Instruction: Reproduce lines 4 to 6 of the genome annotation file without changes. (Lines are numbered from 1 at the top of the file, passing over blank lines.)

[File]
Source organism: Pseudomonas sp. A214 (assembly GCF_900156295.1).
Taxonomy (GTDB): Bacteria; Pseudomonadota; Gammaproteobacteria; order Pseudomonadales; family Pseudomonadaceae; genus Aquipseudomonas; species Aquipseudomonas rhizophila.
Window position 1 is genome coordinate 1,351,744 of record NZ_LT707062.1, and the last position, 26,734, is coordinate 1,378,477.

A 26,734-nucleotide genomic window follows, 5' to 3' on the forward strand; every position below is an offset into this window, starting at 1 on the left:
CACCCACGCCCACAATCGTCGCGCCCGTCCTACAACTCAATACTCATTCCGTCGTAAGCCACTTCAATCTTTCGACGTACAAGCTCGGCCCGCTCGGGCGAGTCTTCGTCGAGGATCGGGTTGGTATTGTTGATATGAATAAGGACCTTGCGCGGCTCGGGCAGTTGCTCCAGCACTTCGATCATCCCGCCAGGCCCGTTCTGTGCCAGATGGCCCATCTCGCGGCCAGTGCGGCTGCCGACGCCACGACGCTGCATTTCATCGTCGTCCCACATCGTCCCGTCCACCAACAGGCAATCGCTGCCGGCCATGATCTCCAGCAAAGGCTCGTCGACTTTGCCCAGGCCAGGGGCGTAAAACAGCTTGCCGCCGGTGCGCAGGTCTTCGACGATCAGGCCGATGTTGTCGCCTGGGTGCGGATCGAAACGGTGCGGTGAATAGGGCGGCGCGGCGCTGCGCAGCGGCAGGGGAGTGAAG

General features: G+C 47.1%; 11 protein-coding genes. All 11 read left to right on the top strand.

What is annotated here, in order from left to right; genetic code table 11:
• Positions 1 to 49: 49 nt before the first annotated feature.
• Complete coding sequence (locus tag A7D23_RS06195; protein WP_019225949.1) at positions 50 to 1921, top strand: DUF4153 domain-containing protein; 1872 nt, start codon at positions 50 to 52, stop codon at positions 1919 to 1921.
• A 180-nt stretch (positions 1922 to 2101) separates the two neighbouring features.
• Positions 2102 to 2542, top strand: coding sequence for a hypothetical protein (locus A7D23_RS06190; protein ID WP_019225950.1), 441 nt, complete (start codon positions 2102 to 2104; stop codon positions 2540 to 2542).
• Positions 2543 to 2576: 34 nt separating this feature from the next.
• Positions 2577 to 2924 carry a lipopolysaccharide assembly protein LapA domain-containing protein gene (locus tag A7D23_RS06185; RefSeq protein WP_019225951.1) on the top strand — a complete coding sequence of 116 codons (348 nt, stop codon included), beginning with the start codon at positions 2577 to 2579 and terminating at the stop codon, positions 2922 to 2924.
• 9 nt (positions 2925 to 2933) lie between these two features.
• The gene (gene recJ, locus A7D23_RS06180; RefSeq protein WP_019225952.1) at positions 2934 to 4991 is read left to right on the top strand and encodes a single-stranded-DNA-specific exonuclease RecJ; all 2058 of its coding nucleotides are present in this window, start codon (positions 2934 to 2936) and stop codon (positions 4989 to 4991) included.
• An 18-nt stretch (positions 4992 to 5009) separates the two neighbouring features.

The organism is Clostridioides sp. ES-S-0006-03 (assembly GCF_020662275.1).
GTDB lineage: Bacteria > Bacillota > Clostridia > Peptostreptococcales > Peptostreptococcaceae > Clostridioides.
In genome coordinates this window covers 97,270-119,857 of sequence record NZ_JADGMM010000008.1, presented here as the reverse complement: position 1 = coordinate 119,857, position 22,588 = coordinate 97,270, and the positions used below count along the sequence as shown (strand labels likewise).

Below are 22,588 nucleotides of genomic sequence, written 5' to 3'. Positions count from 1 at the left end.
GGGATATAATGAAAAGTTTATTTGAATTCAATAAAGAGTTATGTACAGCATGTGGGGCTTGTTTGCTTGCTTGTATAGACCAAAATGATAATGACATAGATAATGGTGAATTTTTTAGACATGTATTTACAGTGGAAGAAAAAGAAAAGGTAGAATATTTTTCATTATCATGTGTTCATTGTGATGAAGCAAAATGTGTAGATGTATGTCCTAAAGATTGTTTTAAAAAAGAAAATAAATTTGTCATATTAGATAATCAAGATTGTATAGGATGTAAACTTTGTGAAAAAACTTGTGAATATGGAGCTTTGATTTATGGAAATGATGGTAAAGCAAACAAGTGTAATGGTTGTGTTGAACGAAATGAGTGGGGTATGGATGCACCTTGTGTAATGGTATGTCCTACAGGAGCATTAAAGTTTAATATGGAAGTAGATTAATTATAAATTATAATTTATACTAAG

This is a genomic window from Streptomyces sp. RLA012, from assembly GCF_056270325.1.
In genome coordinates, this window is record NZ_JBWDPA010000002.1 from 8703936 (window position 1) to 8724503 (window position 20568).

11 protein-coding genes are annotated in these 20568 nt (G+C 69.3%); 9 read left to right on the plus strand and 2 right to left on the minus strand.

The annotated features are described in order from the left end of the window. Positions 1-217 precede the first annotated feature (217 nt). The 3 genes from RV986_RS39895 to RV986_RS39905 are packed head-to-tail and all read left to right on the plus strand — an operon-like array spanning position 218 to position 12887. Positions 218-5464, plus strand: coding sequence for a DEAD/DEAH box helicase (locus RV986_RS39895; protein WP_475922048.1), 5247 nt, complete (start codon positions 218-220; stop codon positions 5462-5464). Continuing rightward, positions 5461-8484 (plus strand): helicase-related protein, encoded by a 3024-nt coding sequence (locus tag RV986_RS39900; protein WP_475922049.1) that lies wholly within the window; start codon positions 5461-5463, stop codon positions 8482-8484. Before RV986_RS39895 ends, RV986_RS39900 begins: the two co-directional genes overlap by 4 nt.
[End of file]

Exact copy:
A 26,734-nucleotide genomic window follows, 5' to 3' on the forward strand; every position below is an offset into this window, starting at 1 on the left:
CACCCACGCCCACAATCGTCGCGCCCGTCCTACAACTCAATACTCATTCCGTCGTAAGCCACTTCAATCTTTCGACGTACAAGCTCGGCCCGCTCGGGCGAGTCTTCGTCGAGGATCGGGTTGGTATTGTTGATATGAATAAGGACCTTGCGCGGCTCGGGCAGTTGCTCCAGCACTTCGATCATCCCGCCAGGCCCGTTCTGTGCCAGATGGCCCATCTCGCGGCCAGTGCGGCTGCCGACGCCACGACGCTGCATTTCATCGTCGTCCCACATCGTCCCGTCCACCAACAGGCAATCGCTGCCGGCCATGATCTCCAGCAAAGGCTCGTCGACTTTGCCCAGGCCAGGGGCGTAAAACAGCTTGCCGCCGGTGCGCAGGTCTTCGACGATCAGGCCGATGTTGTCGCCTGGGTGCGGATCGAAACGGTGCGGTGAATAGGGCGGCGCGGCGCTGCGCAGCGGCAGGGGAGTGAAG

General features: G+C 47.1%; 11 protein-coding genes. All 11 read left to right on the top strand.